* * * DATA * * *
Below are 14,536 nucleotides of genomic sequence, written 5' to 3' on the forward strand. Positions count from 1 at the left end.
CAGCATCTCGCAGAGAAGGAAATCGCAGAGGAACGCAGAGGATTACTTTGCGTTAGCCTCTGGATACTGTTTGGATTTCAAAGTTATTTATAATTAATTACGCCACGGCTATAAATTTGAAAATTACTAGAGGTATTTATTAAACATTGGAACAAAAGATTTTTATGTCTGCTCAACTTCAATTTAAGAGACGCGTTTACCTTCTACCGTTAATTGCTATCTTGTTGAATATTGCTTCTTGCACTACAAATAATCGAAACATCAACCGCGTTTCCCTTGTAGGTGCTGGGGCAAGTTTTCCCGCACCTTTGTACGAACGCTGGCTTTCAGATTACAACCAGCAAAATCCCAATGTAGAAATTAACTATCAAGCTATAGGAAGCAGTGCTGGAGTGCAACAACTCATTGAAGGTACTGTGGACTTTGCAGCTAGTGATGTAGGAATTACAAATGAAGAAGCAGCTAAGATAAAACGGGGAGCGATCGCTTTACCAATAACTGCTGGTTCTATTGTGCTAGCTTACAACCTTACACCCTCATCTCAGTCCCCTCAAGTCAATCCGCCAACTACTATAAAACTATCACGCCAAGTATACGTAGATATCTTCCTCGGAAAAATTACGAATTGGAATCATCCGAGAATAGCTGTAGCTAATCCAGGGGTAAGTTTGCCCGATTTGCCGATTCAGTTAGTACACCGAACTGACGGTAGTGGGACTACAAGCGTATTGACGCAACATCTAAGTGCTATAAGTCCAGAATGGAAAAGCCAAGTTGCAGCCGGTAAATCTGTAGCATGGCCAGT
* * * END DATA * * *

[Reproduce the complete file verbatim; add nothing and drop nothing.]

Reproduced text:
Below are 14,536 nucleotides of genomic sequence, written 5' to 3' on the forward strand. Positions count from 1 at the left end.
CAGCATCTCGCAGAGAAGGAAATCGCAGAGGAACGCAGAGGATTACTTTGCGTTAGCCTCTGGATACTGTTTGGATTTCAAAGTTATTTATAATTAATTACGCCACGGCTATAAATTTGAAAATTACTAGAGGTATTTATTAAACATTGGAACAAAAGATTTTTATGTCTGCTCAACTTCAATTTAAGAGACGCGTTTACCTTCTACCGTTAATTGCTATCTTGTTGAATATTGCTTCTTGCACTACAAATAATCGAAACATCAACCGCGTTTCCCTTGTAGGTGCTGGGGCAAGTTTTCCCGCACCTTTGTACGAACGCTGGCTTTCAGATTACAACCAGCAAAATCCCAATGTAGAAATTAACTATCAAGCTATAGGAAGCAGTGCTGGAGTGCAACAACTCATTGAAGGTACTGTGGACTTTGCAGCTAGTGATGTAGGAATTACAAATGAAGAAGCAGCTAAGATAAAACGGGGAGCGATCGCTTTACCAATAACTGCTGGTTCTATTGTGCTAGCTTACAACCTTACACCCTCATCTCAGTCCCCTCAAGTCAATCCGCCAACTACTATAAAACTATCACGCCAAGTATACGTAGATATCTTCCTCGGAAAAATTACGAATTGGAATCATCCGAGAATAGCTGTAGCTAATCCAGGGGTAAGTTTGCCCGATTTGCCGATTCAGTTAGTACACCGAACTGACGGTAGTGGGACTACAAGCGTATTGACGCAACATCTAAGTGCTATAAGTCCAGAATGGAAAAGCCAAGTTGCAGCCGGTAAATCTGTAGCATGGCCAGT